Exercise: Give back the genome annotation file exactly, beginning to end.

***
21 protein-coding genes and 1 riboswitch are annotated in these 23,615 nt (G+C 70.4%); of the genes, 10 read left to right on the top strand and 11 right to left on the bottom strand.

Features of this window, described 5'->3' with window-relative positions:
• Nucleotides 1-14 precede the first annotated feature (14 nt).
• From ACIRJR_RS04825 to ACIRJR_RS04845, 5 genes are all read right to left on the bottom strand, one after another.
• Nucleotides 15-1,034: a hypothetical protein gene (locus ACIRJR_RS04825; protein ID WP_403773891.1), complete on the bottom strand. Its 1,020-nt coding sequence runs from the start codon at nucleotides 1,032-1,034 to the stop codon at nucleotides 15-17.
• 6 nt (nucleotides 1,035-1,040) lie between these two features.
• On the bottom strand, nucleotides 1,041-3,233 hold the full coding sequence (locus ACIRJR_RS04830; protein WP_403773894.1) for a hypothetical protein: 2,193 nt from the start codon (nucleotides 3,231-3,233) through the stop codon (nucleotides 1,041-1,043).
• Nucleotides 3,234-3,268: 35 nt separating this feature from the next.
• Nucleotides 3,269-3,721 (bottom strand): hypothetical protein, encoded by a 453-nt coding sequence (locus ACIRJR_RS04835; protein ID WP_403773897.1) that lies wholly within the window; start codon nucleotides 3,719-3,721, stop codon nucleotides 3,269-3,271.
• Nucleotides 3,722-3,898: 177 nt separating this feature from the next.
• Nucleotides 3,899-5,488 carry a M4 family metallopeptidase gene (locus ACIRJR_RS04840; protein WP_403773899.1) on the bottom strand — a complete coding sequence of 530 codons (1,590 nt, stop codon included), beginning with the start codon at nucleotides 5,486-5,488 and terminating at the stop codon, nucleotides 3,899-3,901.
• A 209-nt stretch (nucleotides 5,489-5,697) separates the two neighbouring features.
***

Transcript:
21 protein-coding genes and 1 riboswitch are annotated in these 23,615 nt (G+C 70.4%); of the genes, 10 read left to right on the top strand and 11 right to left on the bottom strand.

Features of this window, described 5'->3' with window-relative positions:
• Nucleotides 1-14 precede the first annotated feature (14 nt).
• From ACIRJR_RS04825 to ACIRJR_RS04845, 5 genes are all read right to left on the bottom strand, one after another.
• Nucleotides 15-1,034: a hypothetical protein gene (locus ACIRJR_RS04825; protein ID WP_403773891.1), complete on the bottom strand. Its 1,020-nt coding sequence runs from the start codon at nucleotides 1,032-1,034 to the stop codon at nucleotides 15-17.
• 6 nt (nucleotides 1,035-1,040) lie between these two features.
• On the bottom strand, nucleotides 1,041-3,233 hold the full coding sequence (locus ACIRJR_RS04830; protein WP_403773894.1) for a hypothetical protein: 2,193 nt from the start codon (nucleotides 3,231-3,233) through the stop codon (nucleotides 1,041-1,043).
• Nucleotides 3,234-3,268: 35 nt separating this feature from the next.
• Nucleotides 3,269-3,721 (bottom strand): hypothetical protein, encoded by a 453-nt coding sequence (locus ACIRJR_RS04835; protein ID WP_403773897.1) that lies wholly within the window; start codon nucleotides 3,719-3,721, stop codon nucleotides 3,269-3,271.
• Nucleotides 3,722-3,898: 177 nt separating this feature from the next.
• Nucleotides 3,899-5,488 carry a M4 family metallopeptidase gene (locus ACIRJR_RS04840; protein WP_403773899.1) on the bottom strand — a complete coding sequence of 530 codons (1,590 nt, stop codon included), beginning with the start codon at nucleotides 5,486-5,488 and terminating at the stop codon, nucleotides 3,899-3,901.
• A 209-nt stretch (nucleotides 5,489-5,697) separates the two neighbouring features.